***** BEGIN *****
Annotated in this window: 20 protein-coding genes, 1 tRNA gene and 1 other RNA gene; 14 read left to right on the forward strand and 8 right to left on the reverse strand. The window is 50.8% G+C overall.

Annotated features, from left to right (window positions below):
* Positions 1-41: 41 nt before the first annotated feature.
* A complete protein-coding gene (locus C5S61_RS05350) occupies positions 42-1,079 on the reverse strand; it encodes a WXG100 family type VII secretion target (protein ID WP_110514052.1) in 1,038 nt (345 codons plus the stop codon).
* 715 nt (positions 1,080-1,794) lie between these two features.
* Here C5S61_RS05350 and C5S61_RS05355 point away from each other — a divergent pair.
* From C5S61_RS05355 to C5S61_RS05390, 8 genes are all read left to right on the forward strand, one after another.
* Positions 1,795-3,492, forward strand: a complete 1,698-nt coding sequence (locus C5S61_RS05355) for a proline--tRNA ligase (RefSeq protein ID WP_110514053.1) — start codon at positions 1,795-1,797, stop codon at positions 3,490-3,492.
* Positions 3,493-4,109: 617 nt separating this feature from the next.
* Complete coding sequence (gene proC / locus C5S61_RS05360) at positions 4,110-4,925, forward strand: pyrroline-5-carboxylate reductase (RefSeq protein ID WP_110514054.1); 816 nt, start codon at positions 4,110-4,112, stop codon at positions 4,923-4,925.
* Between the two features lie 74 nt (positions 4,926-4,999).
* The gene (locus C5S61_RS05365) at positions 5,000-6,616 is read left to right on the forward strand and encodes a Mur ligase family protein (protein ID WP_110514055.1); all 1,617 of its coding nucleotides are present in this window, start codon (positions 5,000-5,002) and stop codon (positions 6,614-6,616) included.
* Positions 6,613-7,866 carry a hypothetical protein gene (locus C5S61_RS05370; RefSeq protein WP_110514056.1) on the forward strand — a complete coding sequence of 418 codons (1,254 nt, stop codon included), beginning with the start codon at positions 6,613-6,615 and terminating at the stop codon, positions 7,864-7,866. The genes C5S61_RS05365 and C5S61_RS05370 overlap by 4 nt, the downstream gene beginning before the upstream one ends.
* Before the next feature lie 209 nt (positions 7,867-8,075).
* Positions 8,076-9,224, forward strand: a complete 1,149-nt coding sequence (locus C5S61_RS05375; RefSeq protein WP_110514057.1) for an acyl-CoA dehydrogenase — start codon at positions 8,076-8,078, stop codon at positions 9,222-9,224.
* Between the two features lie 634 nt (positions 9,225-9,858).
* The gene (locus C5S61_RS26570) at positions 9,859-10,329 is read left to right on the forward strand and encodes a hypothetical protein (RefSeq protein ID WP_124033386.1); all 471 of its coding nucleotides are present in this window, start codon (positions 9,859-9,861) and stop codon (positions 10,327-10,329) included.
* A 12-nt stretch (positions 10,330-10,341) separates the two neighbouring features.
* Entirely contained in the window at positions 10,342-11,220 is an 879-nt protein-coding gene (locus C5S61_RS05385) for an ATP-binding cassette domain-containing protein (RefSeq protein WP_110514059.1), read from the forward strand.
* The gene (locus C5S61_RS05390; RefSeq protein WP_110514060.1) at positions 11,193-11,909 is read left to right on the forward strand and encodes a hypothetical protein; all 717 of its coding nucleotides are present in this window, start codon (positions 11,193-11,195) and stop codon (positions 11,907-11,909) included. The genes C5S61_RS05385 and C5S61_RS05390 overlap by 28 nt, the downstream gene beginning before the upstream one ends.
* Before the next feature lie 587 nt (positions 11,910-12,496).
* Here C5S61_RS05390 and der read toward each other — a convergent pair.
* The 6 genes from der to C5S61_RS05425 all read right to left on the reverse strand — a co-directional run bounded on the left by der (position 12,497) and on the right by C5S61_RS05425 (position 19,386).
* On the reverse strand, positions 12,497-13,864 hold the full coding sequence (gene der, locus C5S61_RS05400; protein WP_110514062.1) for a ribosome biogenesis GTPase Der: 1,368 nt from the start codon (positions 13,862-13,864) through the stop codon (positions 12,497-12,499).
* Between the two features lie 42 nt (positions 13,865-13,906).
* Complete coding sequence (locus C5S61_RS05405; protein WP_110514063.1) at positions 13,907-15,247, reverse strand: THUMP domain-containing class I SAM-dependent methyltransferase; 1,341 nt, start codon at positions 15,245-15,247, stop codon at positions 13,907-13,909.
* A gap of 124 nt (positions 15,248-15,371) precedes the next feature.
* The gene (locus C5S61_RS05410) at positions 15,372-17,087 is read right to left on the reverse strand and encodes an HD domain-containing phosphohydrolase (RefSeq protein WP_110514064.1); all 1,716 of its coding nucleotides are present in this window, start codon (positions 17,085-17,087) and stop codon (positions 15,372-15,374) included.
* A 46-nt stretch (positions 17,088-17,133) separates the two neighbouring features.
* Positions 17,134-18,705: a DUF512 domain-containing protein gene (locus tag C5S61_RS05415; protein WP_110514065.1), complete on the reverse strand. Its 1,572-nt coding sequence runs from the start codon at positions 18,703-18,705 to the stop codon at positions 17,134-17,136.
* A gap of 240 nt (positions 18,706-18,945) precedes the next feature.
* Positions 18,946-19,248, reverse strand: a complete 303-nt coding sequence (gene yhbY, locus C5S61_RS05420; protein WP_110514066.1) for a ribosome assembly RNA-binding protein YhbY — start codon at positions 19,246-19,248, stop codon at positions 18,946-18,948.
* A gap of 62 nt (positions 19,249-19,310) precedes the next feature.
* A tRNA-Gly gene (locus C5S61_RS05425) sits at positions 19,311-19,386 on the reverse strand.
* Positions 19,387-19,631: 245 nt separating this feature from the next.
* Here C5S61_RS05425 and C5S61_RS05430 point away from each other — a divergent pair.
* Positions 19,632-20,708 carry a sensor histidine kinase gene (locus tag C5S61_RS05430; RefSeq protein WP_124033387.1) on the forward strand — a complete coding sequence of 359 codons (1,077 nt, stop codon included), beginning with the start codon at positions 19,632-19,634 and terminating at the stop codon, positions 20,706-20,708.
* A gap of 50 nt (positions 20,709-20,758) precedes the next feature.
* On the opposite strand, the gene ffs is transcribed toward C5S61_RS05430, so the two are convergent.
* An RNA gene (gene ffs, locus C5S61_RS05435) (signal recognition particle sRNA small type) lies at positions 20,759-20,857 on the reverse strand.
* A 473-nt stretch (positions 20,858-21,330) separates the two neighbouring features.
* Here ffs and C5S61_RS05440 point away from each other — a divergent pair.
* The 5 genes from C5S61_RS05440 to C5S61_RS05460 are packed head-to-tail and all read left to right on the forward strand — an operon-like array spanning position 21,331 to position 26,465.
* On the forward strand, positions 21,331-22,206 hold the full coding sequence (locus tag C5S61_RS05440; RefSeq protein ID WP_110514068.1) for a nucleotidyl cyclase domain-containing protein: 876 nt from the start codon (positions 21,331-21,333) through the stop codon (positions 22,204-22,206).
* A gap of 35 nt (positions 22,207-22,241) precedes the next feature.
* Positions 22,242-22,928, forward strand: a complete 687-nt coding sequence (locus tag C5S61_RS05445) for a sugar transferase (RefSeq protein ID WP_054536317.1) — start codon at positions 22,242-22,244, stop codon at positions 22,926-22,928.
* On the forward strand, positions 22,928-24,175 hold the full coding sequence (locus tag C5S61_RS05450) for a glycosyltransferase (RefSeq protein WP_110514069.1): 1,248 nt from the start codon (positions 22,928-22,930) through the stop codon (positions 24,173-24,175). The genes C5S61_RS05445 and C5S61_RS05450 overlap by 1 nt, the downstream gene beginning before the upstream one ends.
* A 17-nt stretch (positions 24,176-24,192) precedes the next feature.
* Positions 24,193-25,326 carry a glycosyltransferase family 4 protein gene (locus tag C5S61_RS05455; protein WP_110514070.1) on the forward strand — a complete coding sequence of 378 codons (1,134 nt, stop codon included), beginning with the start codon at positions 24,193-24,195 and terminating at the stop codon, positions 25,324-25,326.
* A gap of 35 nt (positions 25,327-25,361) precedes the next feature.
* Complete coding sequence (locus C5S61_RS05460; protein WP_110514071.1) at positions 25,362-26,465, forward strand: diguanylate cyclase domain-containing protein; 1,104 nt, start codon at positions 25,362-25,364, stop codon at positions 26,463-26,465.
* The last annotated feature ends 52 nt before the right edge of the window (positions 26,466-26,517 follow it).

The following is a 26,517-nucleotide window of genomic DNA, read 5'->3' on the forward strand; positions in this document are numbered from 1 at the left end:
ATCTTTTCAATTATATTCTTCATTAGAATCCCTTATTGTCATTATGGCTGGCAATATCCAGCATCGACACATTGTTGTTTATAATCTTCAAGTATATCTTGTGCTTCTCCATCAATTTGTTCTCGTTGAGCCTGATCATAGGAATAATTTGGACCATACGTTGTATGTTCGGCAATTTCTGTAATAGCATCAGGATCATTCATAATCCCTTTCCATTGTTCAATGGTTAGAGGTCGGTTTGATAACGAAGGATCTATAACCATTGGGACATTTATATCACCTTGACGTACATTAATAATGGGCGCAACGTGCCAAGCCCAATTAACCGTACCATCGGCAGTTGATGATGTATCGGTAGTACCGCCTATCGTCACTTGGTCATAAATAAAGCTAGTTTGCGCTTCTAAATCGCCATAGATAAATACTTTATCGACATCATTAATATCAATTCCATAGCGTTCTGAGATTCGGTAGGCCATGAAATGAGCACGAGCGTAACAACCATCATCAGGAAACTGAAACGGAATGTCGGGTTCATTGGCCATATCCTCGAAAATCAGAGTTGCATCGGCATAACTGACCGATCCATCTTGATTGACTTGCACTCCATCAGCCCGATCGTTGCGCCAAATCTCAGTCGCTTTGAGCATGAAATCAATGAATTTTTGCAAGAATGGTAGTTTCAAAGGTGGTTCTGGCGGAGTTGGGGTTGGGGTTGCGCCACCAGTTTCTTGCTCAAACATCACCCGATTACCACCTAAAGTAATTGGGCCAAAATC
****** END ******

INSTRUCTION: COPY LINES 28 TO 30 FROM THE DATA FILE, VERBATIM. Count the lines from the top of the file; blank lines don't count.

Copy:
* The gene (locus C5S61_RS05410) at positions 15,372-17,087 is read right to left on the reverse strand and encodes an HD domain-containing phosphohydrolase (RefSeq protein WP_110514064.1); all 1,716 of its coding nucleotides are present in this window, start codon (positions 17,085-17,087) and stop codon (positions 15,372-15,374) included.
* A 46-nt stretch (positions 17,088-17,133) separates the two neighbouring features.
* Positions 17,134-18,705: a DUF512 domain-containing protein gene (locus tag C5S61_RS05415; protein WP_110514065.1), complete on the reverse strand. Its 1,572-nt coding sequence runs from the start codon at positions 18,703-18,705 to the stop codon at positions 17,134-17,136.